- Congress inaction on budget could affect raises, benefits for military (stripes.com)
- How will he pay for it? Fiscal realities put Obama agenda in question – NBCNews.com (blog) (nbcpolitics.nbcnews.com)
- Tax rules change, but advice remains the same (cantonrep.com)
- War Addiction Default: America’s Political Dysfunction at Root is an Unwillingness to Cut War Spending (nationofchange.org)
- The GOP’s Defense Spending Problem (anirrationalviewoftheirrational.wordpress.com)
- Spoiled Brat Syndrome (safehaven.com)
- Obama’s War on the Troops (freebeacon.com)
JANUARY 23, 2013
OBAMA URGED TO RESIGN OVER BEYONCÉ SCANDAL
POSTED BY ANDY BOROWITZ
WASHINGTON (The Borowitz Report) – A rising chorus of congressional Republicans are calling on President Obama to acknowledge that the pop singer Beyoncé lip-synched during his inaugural festivities on Monday and resign from office, effective immediately.
“By lip-synching the national anthem, Beyoncé has cast a dark cloud over the President’s second term,” said Sen. Rand Paul (R-Kentucky). “The only way President Obama can remove that cloud is by resigning from office at once.”
While many in the media have blamed Beyoncé for the lip-synching controversy, Mr. Paul said, “We must remember that this happened on President Obama’s watch.”
Mr. Paul said that the White House’s refusal to comment on the Beyoncé crisis “only serves the argument that this President has something to hide.”
“If Beyoncé lip-synched the national anthem, how do we know President Obama didn’t lip-sync his oath of office?” he said. “If that’s the case, he’s not legally President. But just to be on the safe side, he should resign anyway.”
Mr. Paul also blasted Secretary of State Hillary Clinton for her testimony on Benghazi before the Senate today: “Her tactic of answering each and every question we asked her didn’t fool anyone.”
- Obama Urged to Resign Over Beyonce Scandal : The New Yorker (newyorker.com)
- You Can’t Be Serious: GOP Wankster Wants President Obama To Resign Over Beyoncé Lip Sync Scandal? (bossip.com)
- Beyoncé lip-synching scandal,Obama urged to resign (mosvinbami.com)
- Seriously? GOP Demands Obama Resign After Beyonce’s Alleged Lip-Synching (myhoustonmajic.com)
- Seriously? GOP Demands Obama Resign After Beyonce’s Alleged Lip-Synching (woldcnews.com)
- Seriously? GOP Demands Obama Resign After Beyonce’s Alleged Lip-Synching (newsone.com)
- President Obama Is Not Being Asked To Resign Over Beyonce’ Incident (wreg.com)
- Is Rand Paul Really Urging Obama To Resign Over BeyoncĂŠ Scandal? Twitter Users Fall For New Yorker Magazineâs Joke (sfluxe.com)
- Seriously? GOP Demands Obama Resign After Beyonce’s Alleged Lip-Synching (newstalkcleveland.com)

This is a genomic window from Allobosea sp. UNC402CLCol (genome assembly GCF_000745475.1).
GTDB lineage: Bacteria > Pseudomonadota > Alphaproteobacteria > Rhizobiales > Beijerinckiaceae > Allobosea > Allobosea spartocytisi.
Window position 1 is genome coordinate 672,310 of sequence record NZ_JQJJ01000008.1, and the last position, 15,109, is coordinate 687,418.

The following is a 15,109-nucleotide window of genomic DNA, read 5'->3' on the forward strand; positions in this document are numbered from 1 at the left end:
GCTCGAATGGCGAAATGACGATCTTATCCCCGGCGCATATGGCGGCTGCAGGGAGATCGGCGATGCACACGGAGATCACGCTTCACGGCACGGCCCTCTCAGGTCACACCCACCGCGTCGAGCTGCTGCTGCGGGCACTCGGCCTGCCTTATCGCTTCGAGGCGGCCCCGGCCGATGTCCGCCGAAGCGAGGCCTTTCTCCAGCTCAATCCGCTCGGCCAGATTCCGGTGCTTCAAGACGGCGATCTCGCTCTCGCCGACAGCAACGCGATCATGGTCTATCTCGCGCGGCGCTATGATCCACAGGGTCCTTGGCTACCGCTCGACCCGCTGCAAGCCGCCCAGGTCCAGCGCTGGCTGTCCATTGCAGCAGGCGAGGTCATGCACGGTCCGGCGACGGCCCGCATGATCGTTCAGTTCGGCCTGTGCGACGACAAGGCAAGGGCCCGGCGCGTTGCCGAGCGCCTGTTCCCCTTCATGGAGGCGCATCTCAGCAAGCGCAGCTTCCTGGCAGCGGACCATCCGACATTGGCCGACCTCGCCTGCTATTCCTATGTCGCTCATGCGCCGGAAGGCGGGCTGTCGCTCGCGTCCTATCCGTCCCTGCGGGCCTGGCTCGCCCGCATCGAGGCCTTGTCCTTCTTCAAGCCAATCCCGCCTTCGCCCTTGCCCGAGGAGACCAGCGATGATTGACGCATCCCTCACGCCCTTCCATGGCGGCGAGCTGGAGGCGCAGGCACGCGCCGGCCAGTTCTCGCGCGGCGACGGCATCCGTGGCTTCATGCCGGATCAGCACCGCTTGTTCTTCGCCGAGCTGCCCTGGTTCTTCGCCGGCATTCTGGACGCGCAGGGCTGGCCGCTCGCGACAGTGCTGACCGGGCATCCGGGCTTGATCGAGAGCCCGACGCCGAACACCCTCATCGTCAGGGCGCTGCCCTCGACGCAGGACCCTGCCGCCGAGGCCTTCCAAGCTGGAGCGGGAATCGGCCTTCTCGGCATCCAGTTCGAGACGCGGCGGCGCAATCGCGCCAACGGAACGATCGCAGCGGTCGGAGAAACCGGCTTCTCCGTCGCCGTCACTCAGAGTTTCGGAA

- President Obama Being Urged To Resign… Because Beyonce Lip Synced? (soletschat.net)
JANUARY 13, 2013
OBAMA FURIOUS HE WASTED WEEK POSING FOR COIN
POSTED BY ANDY BOROWITZ
WASHINGTON (The Borowitz Report)—President Barack Obama was “totally furious” he spent a week of his time posing for a trillion-dollar platinum coin that would never be minted, a White House source confirmed today.
“The President is a super-busy man, so it’s understandable that he’d be mad,” the source said. “It’s not like he has time to sit still for hours on end for a coin that’s not going to happen.”
Mr. Obama devoted much of last week to posing for the trillion-dollar coin on the assurances of outgoing Treasury Secretary Timothy Geithner, who told Mr. Obama that the coin had “a way better than fifty percent chance” of being minted.
Based on Mr. Geithner’s advice, Mr. Obama carved hours out of his schedule to pose for the ill-fated coin, even cutting short meetings with world leaders such as Afghan President Hamid Karzai.
But even as he posed for it, Mr. Obama seemed “fidgety and skeptical” that the platinum coin would ever see the light of day.
“He was like, ‘Look, I’ve got things to do. Is this coin really going to happen, because if not, this whole thing is really messed up,’” the source said.
When Mr. Geithner delivered the news to the President that the coin idea had been scrapped, according to the source, “to say that things got ugly would be a massive understatement.”
The coin fiasco behind him, Mr. Obama has now apparently learned his lesson, the source said: “If this coin idea ever comes up again, he’s going to make Biden pose for it.”
- US Will Not Mint Trillion-Dollar Coin in Debt Ceiling Ploy (hispanicbusiness.com)
- Obama Trillion-Dollar Coin Rejected By White House, Must Cut, Default or ‘Violate Constitution’ (princevega.com)
- Can We Avert The Coming Debt Ceiling Crisis With A Magic Coin? (mbcalyn.com)
- “An Inane Idea”: With A Trillion Dollar Coin, President Obama Can Fight Dumb With Silly (mbcalyn.com)
- Treasury: Trillion-dollar coin would not be legal (hosted.ap.org)
- Treasury: No $1 trillion coin (cbsnews.com)
- US Treasury won’t mint platinum coin to avoid debt ceiling (todayonline.com)
- Is a one trillion dollar coin the solution for debt? (reuters.com)
- White House nixes idea for trillion-dollar coin (ktvb.com)
- Obama Administration Rejects Platinum Coin Debt-Ceiling Solution (huffingtonpost.com)